Investment Banking by P_Gallo


									                                         A CAREER IN INVESTMENT BANKING

This booklet has been prepared by the Human Resources Directors of a number of investment banking groups which are
Members of the London Investment Banking Association. Its aim is to provide guidance to those considering a career in
the investment banking industries.

What is an investment bank?
The term “ investment bank” does not have a precise definition, but is generally applied to financial houses which,
starting from trading as merchants, expanded their role to financing the trading and commercial activities of others,
especially in the international market place. For many years, the British houses were known as merchant banks, reflecting
their origins. Investment banks have retained this strong international flavour and often have offices in many other
countries, particularly in the major financial centres. While a number of overseas-based investment banks now offer very
similar services, some of the best known and longest established firms in the City grew from UK origin.

Typically, an investment banking group nowadays provides world-wide some or all of the following services, either in
divisions of the bank or in associated companies within the group:

•        corporate finance and advisory work, normally in connection with new issues of securities for raising finance,
         takeovers, mergers and acquisitions;

•        banking, for governments, institutions and companies;

•        treasury dealing for corporate clients in currencies, with financial engineering services to protect them from
         interest and exchange rate fluctuations;

•        investment management, either for corporate pension funds, charities, private clients, either via direct
         investment for the more wealthy or via unit and investment trusts. In the larger firms, the value of funds under
         management runs into many billions of pounds;

•        securities trading, in equities, bonds or derivatives and offering broking and distribution facilities.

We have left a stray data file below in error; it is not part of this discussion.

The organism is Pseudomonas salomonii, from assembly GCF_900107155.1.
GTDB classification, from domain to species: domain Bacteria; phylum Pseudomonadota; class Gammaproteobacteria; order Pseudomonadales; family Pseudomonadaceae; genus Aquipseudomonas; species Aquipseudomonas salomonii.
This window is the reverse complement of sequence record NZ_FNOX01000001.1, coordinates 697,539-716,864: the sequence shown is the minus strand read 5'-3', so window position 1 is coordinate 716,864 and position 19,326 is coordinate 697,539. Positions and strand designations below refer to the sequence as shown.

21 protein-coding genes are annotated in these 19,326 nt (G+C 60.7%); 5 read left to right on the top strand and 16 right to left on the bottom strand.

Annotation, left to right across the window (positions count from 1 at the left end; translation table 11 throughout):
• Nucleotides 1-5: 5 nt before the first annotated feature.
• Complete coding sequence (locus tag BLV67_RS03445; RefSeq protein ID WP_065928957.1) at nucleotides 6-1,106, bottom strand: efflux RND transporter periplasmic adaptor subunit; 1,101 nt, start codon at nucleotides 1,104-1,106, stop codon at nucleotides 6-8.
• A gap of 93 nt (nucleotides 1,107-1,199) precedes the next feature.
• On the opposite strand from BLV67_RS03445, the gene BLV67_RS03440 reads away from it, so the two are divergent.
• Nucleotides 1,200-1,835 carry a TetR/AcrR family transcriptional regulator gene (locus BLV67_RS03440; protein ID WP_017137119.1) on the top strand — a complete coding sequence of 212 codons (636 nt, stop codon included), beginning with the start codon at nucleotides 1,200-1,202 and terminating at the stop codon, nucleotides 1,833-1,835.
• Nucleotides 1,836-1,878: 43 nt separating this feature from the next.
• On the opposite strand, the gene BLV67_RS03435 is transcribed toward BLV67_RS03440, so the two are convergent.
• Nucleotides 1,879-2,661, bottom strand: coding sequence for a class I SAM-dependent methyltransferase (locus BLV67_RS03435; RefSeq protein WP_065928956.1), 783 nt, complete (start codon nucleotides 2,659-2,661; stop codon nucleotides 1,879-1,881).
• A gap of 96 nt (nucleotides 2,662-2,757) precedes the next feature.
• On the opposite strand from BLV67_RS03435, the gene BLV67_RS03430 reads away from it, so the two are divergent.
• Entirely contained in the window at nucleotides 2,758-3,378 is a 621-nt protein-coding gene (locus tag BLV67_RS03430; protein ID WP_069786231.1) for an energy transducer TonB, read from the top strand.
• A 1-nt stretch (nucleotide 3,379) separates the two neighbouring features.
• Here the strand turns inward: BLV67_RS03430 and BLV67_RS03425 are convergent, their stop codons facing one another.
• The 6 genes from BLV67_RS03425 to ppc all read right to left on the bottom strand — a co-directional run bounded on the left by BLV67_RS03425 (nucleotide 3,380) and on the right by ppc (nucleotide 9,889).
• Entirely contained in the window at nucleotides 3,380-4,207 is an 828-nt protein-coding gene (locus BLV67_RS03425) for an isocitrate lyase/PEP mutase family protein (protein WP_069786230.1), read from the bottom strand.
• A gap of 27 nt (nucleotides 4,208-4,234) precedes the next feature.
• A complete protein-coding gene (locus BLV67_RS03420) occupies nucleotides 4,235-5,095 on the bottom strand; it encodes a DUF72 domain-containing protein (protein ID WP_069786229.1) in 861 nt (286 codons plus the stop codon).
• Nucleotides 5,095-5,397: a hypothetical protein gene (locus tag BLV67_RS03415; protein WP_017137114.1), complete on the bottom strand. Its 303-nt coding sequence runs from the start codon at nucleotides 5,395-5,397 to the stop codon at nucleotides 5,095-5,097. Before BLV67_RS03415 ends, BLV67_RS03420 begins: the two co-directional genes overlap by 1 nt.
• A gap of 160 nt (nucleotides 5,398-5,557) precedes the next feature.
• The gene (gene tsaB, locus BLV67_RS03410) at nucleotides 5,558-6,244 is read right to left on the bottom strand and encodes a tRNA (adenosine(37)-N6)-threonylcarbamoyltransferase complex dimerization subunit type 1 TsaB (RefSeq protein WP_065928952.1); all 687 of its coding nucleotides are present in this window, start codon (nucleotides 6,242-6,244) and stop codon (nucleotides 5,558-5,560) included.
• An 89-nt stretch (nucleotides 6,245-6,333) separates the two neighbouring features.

Despite the variety of these services and the consequent complexity of some of the groups, investment banks are still
small when compared with the large clearing or commercial banks. Staff numbers of even the largest investment bank are
in the low thousands. Success in the investment banking business depends on the ability to provide whatever financial
services a client may require, and so the people employed need particular qualities of flexibility, innovativeness and
client handling skills.

For mainstream banking positions applications are welcomed from graduates in a wide range of disciplines, and there is
demand for trained specialists with additional qualifications such as in law, accountancy or from a Business School.
Opportunities are also available in most firms for those seeking a career in information technology. For other roles, most
investment banks recruit at several different levels. There are vacancies, at certain times, for school leavers at GSC, ‘A’
level or equivalent, although nowadays the opportunities for those without at least ‘A’ levels are rather limited.
Investment banking can offer an excellent career to the energetic and intelligent school leaver, but with ever increasing
competition the need for those with graduate and professional qualifications is increasingly regarded as a minimum.